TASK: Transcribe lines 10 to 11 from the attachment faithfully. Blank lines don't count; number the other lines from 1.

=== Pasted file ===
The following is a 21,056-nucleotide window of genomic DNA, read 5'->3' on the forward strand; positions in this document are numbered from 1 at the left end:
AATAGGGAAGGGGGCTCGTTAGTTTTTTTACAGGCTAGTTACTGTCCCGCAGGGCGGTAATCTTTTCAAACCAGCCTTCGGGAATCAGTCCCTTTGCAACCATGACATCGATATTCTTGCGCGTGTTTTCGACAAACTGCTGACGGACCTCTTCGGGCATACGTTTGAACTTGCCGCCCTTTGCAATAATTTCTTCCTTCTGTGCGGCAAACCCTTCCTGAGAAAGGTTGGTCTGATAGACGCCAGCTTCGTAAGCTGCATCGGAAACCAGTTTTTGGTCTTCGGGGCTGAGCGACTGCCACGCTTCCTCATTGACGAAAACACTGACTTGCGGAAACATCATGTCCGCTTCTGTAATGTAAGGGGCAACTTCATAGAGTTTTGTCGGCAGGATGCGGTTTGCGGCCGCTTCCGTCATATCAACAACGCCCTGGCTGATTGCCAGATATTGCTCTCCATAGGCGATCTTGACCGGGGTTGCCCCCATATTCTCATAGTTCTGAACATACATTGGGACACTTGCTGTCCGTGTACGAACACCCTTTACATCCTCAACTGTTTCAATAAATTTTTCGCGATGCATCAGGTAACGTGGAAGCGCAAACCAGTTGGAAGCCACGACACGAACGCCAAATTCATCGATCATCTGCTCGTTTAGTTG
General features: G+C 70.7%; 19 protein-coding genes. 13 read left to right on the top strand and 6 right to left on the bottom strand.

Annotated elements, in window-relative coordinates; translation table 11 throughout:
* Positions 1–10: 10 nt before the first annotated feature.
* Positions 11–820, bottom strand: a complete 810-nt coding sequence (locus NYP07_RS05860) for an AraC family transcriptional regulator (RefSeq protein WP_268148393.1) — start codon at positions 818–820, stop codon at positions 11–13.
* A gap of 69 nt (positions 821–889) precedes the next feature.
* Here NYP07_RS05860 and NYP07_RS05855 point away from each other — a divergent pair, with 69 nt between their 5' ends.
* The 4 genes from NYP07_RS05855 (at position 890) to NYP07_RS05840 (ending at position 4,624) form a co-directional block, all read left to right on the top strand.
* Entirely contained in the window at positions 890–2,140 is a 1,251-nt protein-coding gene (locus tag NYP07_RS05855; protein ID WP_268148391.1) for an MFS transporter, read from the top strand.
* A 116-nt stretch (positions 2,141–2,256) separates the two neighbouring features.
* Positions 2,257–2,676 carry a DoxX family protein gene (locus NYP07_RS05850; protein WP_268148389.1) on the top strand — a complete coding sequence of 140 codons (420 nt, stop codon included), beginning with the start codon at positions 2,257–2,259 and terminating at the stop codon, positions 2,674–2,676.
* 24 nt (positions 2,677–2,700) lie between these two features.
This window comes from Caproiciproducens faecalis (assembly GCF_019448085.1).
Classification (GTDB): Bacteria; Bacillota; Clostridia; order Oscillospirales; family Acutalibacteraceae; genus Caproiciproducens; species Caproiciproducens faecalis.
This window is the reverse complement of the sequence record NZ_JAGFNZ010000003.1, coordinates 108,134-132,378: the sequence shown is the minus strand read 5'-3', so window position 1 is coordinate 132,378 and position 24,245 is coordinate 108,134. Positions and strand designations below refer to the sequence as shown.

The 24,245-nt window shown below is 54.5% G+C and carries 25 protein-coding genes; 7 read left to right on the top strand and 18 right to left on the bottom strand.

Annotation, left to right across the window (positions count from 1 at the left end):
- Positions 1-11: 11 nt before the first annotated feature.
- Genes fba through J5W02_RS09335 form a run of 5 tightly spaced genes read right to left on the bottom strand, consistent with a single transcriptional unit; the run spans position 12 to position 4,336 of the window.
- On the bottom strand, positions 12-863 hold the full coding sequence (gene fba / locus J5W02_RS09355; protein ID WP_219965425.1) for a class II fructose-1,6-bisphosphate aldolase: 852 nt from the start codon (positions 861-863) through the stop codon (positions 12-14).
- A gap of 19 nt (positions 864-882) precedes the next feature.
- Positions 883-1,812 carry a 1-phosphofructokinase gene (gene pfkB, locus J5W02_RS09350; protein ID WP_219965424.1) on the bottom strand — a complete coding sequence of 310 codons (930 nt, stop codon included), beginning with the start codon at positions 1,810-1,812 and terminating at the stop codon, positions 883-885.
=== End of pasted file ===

* Entirely contained in the window at positions 890–2,140 is a 1,251-nt protein-coding gene (locus tag NYP07_RS05855; protein ID WP_268148391.1) for an MFS transporter, read from the top strand.
* A 116-nt stretch (positions 2,141–2,256) separates the two neighbouring features.